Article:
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Macoupin CEO program off to a great start

In the nearly two months since the first classroom session, the Macoupin CEO program has already had 12 guest speakers and students have planned their first group business venture.

“Slowly and methodically, we are putting the students through experiences that are transforming them from normal high school students into seasoned business professionals,” said facilitator Pete Visintin, adding that classroom sessions are conducted like business meetings. “We have an agenda we stick to which consists of business/life lessons and the activities surrounding the planning and execution of three different real-life businesses that students must launch this school year. Every day is intense!”

Visintin said that for him, the biggest highlight of the program so far has been watching the students’ transformations. “They now conduct themselves with the same high level of professionalism as all of the business people we meet,” he said.

For the students, however, the high points have been team-building activities done outside of the classroom, such as a trip to Busch Stadium in St. Louis, where they met with an executive panel from the business side of the St. Louis Cardinals organization.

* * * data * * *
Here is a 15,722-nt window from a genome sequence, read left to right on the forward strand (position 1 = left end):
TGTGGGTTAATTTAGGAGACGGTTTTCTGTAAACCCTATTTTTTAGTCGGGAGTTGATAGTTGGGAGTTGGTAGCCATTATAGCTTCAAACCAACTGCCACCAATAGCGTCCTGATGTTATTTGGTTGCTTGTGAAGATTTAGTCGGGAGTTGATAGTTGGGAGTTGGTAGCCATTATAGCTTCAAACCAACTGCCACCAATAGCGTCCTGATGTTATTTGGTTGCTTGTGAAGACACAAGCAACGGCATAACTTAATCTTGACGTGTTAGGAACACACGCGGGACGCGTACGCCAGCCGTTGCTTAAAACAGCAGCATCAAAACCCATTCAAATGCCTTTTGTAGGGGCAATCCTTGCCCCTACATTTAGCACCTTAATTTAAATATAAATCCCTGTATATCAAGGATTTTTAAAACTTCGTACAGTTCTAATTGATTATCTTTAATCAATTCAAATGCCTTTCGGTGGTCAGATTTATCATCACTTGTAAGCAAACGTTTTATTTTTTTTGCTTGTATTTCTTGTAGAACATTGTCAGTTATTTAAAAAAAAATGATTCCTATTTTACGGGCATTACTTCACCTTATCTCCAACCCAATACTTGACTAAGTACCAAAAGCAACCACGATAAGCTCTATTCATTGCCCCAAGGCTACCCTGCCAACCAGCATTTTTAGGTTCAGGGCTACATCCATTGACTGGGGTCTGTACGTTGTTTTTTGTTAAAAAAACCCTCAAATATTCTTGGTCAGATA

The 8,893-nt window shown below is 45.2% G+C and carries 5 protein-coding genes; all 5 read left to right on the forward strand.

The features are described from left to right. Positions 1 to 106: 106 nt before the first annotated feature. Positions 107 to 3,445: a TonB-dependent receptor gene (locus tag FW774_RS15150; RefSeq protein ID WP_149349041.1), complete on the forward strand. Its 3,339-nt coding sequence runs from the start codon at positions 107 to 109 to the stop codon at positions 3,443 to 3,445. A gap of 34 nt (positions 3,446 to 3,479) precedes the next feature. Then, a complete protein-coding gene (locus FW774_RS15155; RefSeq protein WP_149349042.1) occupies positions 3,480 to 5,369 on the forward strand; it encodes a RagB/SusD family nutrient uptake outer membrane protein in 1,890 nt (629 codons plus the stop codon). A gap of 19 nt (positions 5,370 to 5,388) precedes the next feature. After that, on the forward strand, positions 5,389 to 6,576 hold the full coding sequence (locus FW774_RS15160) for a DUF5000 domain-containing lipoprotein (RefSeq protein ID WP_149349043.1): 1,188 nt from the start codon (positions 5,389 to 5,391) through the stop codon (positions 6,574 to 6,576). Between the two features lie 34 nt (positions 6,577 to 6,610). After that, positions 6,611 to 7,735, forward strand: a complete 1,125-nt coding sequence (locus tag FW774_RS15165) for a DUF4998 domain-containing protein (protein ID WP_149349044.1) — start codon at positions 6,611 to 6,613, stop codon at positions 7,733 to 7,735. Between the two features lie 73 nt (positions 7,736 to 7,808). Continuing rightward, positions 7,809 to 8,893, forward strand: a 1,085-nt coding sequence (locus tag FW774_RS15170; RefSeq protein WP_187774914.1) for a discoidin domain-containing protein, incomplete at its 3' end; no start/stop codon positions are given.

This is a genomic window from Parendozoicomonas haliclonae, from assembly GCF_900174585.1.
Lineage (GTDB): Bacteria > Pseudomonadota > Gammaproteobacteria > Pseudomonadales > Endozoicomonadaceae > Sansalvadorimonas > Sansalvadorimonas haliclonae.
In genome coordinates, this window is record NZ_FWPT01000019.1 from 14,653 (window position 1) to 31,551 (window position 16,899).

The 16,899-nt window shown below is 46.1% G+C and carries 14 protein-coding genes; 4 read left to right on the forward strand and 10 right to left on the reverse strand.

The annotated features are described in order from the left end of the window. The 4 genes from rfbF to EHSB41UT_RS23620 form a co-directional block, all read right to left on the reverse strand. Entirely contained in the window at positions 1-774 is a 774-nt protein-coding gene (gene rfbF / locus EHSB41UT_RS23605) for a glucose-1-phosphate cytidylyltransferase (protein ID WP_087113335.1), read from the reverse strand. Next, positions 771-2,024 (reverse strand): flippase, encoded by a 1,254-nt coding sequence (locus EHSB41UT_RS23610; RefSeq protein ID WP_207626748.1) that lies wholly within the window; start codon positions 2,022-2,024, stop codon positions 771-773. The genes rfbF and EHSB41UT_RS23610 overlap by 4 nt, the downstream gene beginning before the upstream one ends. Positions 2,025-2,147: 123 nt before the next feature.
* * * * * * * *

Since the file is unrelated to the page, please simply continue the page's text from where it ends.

So far, guest speakers who have visited the classroom: Scott Reichmann of BarberMurphey Group, Jennifer Alepra of United Community Bank (retail), Staci McDanials of United Community Bank (loan services), John Sawyer of Sawyer Engineering, State Sen. Andy Manar, retired McDonald’s owner Jim Salske, Stephanie Geisler of Steph’s Photography, Cheryl Canavan of Carrollton Bank (farm loans), sales professional Mike Rossetto, grant funding specialist Dan Fisher, CEO director Cheryl Mitchell and Brock Wilkerson of Draxxon Drone and UAV Services.

The students’ focus recently has been on planning their first business venture, a pork chop/burger cookout to be held from 10 a.m. to 2 p.m., Saturday, Oct. 15, at Ace Hardware in Staunton. Visintin said that project was chosen because the students needed to do a smaller event quickly to raise money for class dress shirts and seed money for launching their class and individual businesses. “The students had to do everything to plan, organize and soon execute the cookout,” Visintin said. “All they were told is if they wanted class shirts and seed money to launch their class business, they would have to find a way to raise it themselves. They came up with the idea, booked the venue, talked to the necessary vendors, came up with the necessary equipment, wrote the press releases, designed the flyers, and everything else that will have to happen for the event to go smoothly.”

The students are also focused on preparing for launching their class business, which will take place this winter. At the end of the school year, they will host a trade show, at which they will launch their personal businesses.

The program is currently seeking individuals from the county to be mentors for the students. To learn more about or become involved in the Macoupin CEO program, visit or

Source: Macoupin County Enquirer-Democrat

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